The Administrative Assistant will perform administrative procedures, manage information flow, process financial transactions and other occasional duties. A complete position description is available here.
Screening is performed by Qualified Staffing in Appleton. Cover letters and resumes may be sent to Jeani Reiter (firstname.lastname@example.org) for review. Interviews for the position begin August 6 and continue until the position is filled. Additional questions may be directed to Matthew P. Payne, Lay Canon for Administration at (920) 830-8866.
It’s Wednesday, July 11, 2018, the 7th day of the General Convention. It’s hot outside (95º and getting hotter) and cold inside (the AC is cranking). Meanwhile, on the convention floor, there are moments of deep inspiration and times of stress. Of course, there is some boredom mixed with technical troubles as well. Some deputations (not us of course) are having trouble with the voting devices. Did I mention that this is the 7th day?
Today started with the deep inspiration. 52 years ago, the Episcopal Church expelled the Diocese of Cuba from our Church. We are acknowledging our mistake and (at their request) bringing them back. The Bishop of Cuba was welcomed back by the House of Bishops yesterday, and our House of Deputies followed suit today. Both decisions were loudly unanimous. I’m including a picture of the Bishop Griselda Delgado del Carpio of Cuba and several of her people as they came into the House of Deputies and were seated.
Another moment that brought some tears to some eyes was the presentation by the Reverend John Floberg, one of our clergy who stood with the “Water Protectors” at Standing Rock. He brought the Episcopal Church flag that had flown with so many others at the camp. It was so saturated with the smoke from their campfires that is was almost like incense. As soon as he finished his remarks, President Gay Jennings had Father Floberg escorted to the dais so that she could present him with the House of Deputies medal.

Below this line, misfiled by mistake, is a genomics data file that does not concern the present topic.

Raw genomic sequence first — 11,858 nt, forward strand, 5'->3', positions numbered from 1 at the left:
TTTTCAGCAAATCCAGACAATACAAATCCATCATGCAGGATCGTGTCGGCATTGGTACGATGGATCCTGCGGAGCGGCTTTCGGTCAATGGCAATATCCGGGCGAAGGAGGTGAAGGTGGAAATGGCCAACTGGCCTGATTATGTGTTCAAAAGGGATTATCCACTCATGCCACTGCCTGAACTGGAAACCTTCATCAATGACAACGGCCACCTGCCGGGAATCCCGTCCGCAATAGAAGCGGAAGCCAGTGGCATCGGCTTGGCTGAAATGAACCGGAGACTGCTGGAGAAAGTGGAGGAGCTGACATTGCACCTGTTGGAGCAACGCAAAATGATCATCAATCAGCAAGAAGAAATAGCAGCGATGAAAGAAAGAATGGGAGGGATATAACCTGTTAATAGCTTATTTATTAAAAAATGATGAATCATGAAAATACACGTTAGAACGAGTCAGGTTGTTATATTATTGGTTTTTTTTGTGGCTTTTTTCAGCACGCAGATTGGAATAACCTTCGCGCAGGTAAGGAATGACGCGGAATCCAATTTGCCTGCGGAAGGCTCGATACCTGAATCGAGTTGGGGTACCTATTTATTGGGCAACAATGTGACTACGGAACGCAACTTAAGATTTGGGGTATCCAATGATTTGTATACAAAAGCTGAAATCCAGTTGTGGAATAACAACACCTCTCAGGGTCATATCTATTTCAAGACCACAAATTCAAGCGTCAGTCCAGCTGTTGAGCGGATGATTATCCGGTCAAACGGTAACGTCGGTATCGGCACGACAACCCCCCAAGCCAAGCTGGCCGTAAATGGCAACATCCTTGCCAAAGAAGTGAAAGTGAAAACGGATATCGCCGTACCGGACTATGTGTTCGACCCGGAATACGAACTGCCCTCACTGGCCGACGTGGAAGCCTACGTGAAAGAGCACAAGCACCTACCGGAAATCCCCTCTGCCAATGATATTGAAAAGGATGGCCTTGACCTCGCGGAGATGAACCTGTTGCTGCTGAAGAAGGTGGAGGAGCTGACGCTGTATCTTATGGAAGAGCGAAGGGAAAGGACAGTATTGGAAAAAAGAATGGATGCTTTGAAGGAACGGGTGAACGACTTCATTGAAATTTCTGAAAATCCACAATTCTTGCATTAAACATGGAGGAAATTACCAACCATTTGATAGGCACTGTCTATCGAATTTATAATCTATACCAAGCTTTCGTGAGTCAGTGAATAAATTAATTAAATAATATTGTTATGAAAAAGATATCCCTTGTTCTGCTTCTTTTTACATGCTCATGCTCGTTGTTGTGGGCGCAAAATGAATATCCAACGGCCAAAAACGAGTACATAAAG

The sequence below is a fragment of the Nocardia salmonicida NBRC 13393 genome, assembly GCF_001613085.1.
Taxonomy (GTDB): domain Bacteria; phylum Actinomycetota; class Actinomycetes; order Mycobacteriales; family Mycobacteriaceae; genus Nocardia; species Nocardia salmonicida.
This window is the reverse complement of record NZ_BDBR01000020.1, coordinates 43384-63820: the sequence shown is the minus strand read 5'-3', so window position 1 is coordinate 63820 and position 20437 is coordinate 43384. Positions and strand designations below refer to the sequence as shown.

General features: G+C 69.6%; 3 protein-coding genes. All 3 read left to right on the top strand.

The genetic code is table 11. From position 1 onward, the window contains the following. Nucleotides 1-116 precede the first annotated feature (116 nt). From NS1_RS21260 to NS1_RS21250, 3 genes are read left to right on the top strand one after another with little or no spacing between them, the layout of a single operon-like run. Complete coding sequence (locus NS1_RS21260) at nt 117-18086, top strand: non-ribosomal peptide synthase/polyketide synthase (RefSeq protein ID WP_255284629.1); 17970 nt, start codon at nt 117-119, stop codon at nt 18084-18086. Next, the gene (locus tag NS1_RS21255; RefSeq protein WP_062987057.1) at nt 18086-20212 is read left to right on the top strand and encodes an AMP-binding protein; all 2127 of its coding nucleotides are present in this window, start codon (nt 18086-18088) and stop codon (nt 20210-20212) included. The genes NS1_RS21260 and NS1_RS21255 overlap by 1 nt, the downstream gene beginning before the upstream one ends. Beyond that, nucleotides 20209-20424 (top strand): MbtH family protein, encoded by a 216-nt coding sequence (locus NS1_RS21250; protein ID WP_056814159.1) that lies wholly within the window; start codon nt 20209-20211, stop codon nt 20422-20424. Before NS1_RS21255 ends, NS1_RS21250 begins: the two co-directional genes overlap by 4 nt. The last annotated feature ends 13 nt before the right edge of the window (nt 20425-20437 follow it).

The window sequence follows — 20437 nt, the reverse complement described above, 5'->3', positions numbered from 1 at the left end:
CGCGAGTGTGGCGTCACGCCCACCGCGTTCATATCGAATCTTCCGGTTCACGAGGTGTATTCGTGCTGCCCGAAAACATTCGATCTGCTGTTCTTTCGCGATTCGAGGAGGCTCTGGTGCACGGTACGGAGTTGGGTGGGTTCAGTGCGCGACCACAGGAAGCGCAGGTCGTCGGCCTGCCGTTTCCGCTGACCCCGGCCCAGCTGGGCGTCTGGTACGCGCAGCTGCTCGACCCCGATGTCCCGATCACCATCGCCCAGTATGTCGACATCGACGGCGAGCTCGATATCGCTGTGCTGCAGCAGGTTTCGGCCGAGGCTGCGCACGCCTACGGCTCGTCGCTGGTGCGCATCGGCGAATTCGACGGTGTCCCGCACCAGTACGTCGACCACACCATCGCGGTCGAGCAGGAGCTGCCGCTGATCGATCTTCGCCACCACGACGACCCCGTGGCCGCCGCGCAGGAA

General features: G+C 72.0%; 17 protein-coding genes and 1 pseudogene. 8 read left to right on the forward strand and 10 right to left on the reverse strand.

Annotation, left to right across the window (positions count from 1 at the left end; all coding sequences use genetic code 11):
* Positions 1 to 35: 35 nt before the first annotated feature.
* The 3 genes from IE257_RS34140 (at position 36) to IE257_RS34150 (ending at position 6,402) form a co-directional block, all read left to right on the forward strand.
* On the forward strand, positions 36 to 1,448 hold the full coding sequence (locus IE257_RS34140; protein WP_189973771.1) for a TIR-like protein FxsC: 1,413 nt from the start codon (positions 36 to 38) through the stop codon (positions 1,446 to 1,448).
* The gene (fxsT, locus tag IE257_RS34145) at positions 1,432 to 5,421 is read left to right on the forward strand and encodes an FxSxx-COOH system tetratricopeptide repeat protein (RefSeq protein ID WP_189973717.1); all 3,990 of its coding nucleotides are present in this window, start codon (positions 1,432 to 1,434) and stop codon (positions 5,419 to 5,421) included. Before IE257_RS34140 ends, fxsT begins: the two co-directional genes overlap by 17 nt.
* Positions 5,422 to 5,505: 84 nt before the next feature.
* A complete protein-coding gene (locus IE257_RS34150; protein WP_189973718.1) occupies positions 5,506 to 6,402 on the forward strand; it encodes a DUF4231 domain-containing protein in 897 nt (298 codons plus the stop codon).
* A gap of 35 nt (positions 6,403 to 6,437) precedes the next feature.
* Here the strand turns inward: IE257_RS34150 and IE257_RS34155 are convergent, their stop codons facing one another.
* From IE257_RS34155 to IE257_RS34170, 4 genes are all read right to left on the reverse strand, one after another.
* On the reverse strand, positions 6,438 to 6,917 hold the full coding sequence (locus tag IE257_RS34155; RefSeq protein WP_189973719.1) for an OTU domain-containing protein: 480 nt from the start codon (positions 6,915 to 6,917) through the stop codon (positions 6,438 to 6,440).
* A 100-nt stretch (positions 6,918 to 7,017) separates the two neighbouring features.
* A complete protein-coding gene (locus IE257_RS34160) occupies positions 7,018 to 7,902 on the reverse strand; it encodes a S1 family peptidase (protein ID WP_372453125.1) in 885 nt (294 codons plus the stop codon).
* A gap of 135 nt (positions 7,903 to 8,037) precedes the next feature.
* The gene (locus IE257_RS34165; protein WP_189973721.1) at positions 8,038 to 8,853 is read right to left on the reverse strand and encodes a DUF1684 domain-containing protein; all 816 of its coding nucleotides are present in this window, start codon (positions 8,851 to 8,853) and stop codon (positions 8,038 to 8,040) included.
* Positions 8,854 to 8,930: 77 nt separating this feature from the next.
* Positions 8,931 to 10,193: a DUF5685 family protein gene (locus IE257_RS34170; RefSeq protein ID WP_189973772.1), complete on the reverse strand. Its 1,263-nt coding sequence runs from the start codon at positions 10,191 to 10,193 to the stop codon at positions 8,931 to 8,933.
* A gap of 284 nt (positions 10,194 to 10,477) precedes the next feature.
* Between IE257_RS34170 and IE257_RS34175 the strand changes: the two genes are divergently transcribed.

In business, the House approved a resolution to keep a high level of funding in place for our ongoing work in racial reconciliation. We also got our first look at the three year budget. We will have a lot of work ahead of us to make those two things work together.
As for the plans for a new revision of the Book of Common Prayer, everyone got something to be happy about and more to be disappointed in. That’s just how a community makes the big decisions, I guess. There will be a task force to work on this, but it will definitely not have a million-dollar budget.
It’s been a lot of work and a lot of reward. We will have a lot to talk about when we get home. Plan to be a one of the listening sessions we have planned in the diocese.
David Annis is a member of St. Anne, De Pere. To learn more about our General Convention Deputies, visit diofdl.org/gc.
My morning began with no light in the shower. I’m a bit slow of mind and body in the morning, but immediately I switched to what I call “1972 Kenya mode” no time for complaining, just get going!
I did an abbreviated Morning Prayer, then met my sister, Chris, for breakfast at 7:30. She lives in San Antonio, but works in Austin. We ate, laughed, cried and prayed together for almost 2 hours. I’m fortunate to not be on a committee!
I arrived at the convention center in time to attend the Bishops Against Gun Violence gathering. Today we prayed for Children shooting children. The Bishops have been giving out 96 crosses each day, the number of people killed on an average day in our country.
On to the third joint session of House of Bishops and Deputies as we focused on the Care of Creation.
Archbishop Thabo Makgabo from South Africa spoke of Seeing and Feeling and the need to educate, advocate and change our thinking about climate change.- to See it, Feel it and Do something!
Sr. Helena from the Community of the Holy Spirit in New York led us in a spirited exercise to to the music of a Cameroon tune with the lyrics, Love, love, love our planet; Love God’s holy earth, Alleluia!
Then we heard an emotional sharing by Bernadette Demientieff, who is a Gwich’in from Ft Yukon, Alaska. Her story of what has happened to her homeland, animals and land was heartbreaking. There is only 5% left of their land not subject to oil. I was left with how serious their issues are. Indigenous Rights Are Human Rights and let us not get weary because our labors are not in vain!
Our third speaker was Rev. Stephanie Johnson, who combines her passion as a former environmental consultant with her ministry as a priest in Connecticut to advocate for environmental laws, being a prophetic witness for those who will come after.
The highlights of our legislative session this afternoon were passage of resolutions to support Trans and non binary individuals and for individuals to be able to change their names in church records.